July 15th, 2016
I stand before the reflective surface, studying my form as it looks back at me, in all its nakedness. I cringe at the folds of flesh that spill out of everywhere- from my belly to my rounded thighs; my hips are so wide they could fit a steamboat between them.
My face! It can give a helium balloon a run for its money. Just look at those puffed-up cheeks and the double chin. Argh! Cutting out sugar didn’t help one bit. That face is set in stone, carved from cellulite that won’t melt, even if I were to take a liposuction tool to it.
Shame consumes me as I watch myself, unable to bend and touch my toes. Why are those things so far away!?
This is why I hate mirrors. They show me everything that’s wrong with me. Every damn flaw, every scar, every freaking curve that ought not to be there, grins, gloats and triumphantly preens as it stares at my discomfort.
Slowly, almost as if I’m in a nightmare that won’t let up, I stretch my arms above my head and watch helplessly as the abdomen doesn’t tighten. Nothing inches towards ‘taut’ but I can feel my shoulders cry out in pain, so I lower my hands to my side and stand there, soaking in the sight of a miserable and unloved body.
Sniffling, I pull on my pyjamas, nudge them over the curve of my waist, stretch the drawstring tight, gasp and loosen it so I can breathe again. One last time, I glance at the mirror. It doesn’t change what I see.
That night, I cry myself to sleep.
September 12th, 2016
Panting after a walk that lasted 24 minutes and consumed every energetic cell in my body, I stand before my nemesis once again, after I peel off the layers of clothing drenched in my sweat.
I see almost the same sight that I shrank away from, two months ago. But today, it’s different.
Today, I see the stretch marks that snake across my belly, criss-crossing from top to bottom, left to right, making patterns that can be mistaken for ridged grooves in a waffle.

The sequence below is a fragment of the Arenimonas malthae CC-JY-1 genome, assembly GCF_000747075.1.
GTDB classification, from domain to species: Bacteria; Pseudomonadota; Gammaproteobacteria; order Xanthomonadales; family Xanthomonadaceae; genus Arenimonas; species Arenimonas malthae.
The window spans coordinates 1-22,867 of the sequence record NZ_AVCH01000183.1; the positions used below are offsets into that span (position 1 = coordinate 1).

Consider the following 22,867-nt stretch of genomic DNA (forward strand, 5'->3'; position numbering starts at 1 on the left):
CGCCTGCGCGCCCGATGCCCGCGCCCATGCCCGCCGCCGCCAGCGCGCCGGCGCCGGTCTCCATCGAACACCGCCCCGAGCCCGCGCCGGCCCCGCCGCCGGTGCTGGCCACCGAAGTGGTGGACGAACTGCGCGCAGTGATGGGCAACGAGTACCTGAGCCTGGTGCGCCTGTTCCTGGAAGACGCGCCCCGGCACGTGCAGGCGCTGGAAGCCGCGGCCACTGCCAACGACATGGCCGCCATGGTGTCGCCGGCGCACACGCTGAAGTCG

I see the hips that bore the weight of an 8-pound baby for nine months and the same hips now smile in triumph, ten years after I pushed a screaming kid out into the world.
Thighs that overflow with flab are now seen as a strong support system. They hold up a woman who broke her personal best record for walking 3 kilometres in under 25 minutes today.
The abdominal fat hasn’t magically evaporated but I can now tighten the muscles, marginally.
And today, I smile as every bit of skin looks back at me from that reflection on my dresser. This is me, all me. It’s the me who couldn’t bear to look at herself two months ago. It’s the me who now realises that there’s a wide chasm between fit and trim. That woman in the mirror is grinning, so wide that the face bulges outwards in a chuckle. And I don’t cringe at the sight anymore.
I’ve fallen in love again, with this body of mine, and am doing every damn thing in my arsenal to make sure it’s well-oiled and running fit every day. The path’s challenging but well worth it.
Walking everyday has helped shift an important thing: not my weight, but my perspective.
Mirrors don’t lie. They just show you what you want to see.
Tonight, I’ll sleep with a smile on my face.